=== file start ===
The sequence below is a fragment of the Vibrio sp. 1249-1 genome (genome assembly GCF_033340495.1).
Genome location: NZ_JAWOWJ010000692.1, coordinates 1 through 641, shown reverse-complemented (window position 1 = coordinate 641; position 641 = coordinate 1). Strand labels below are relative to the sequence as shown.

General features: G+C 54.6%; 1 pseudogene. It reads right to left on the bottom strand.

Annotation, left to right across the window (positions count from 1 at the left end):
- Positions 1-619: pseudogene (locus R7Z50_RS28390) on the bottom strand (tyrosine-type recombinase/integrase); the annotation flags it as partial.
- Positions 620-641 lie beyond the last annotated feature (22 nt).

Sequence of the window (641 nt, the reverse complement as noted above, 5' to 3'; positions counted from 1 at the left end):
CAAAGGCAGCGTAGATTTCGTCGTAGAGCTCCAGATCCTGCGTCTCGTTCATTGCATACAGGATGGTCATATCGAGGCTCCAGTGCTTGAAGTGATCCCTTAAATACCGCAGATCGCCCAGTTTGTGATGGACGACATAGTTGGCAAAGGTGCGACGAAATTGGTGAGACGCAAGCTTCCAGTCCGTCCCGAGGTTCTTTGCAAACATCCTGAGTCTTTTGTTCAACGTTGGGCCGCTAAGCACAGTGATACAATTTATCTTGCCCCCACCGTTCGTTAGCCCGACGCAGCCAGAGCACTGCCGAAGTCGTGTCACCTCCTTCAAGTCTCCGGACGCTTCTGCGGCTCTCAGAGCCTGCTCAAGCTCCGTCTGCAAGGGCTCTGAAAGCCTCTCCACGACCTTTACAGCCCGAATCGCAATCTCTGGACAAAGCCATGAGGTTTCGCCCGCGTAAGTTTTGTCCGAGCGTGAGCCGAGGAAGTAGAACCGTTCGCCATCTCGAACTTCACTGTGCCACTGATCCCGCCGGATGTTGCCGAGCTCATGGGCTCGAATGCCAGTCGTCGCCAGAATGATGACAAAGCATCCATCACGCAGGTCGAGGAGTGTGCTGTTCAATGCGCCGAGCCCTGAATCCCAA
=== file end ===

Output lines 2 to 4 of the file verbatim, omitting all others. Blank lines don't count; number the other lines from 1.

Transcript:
Genome location: NZ_JAWOWJ010000692.1, coordinates 1 through 641, shown reverse-complemented (window position 1 = coordinate 641; position 641 = coordinate 1). Strand labels below are relative to the sequence as shown.

General features: G+C 54.6%; 1 pseudogene. It reads right to left on the bottom strand.

Annotation, left to right across the window (positions count from 1 at the left end):